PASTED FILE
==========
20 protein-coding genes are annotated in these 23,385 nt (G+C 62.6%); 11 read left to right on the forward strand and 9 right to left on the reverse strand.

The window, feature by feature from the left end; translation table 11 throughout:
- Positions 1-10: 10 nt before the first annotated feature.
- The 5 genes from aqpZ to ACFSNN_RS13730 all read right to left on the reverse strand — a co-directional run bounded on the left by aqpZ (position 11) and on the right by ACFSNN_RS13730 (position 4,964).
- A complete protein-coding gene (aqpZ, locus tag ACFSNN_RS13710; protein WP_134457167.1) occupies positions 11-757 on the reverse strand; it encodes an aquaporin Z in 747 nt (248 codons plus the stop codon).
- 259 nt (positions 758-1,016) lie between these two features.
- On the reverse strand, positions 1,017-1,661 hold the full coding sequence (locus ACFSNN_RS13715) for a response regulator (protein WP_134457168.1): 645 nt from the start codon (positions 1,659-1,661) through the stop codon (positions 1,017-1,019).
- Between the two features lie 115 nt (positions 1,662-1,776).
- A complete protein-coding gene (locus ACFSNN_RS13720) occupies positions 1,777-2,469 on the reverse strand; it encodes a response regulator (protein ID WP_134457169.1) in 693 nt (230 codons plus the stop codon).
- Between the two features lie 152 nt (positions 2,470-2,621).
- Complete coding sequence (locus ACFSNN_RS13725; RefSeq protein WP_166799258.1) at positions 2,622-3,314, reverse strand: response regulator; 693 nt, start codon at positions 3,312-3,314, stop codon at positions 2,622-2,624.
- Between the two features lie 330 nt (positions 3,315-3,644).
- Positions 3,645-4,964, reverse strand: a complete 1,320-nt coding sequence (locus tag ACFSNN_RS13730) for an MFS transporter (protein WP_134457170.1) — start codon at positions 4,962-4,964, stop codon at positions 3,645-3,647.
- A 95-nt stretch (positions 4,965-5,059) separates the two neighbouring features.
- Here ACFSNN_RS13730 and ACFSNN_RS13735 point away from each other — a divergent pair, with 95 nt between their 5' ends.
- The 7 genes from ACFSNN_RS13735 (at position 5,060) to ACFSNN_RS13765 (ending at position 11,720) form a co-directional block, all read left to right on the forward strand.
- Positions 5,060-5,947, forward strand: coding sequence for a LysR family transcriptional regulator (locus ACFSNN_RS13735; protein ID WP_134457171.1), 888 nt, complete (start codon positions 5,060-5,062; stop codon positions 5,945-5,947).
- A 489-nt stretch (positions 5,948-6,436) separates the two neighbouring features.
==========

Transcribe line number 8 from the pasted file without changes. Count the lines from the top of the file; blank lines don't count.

- Between the two features lie 115 nt (positions 1,662-1,776).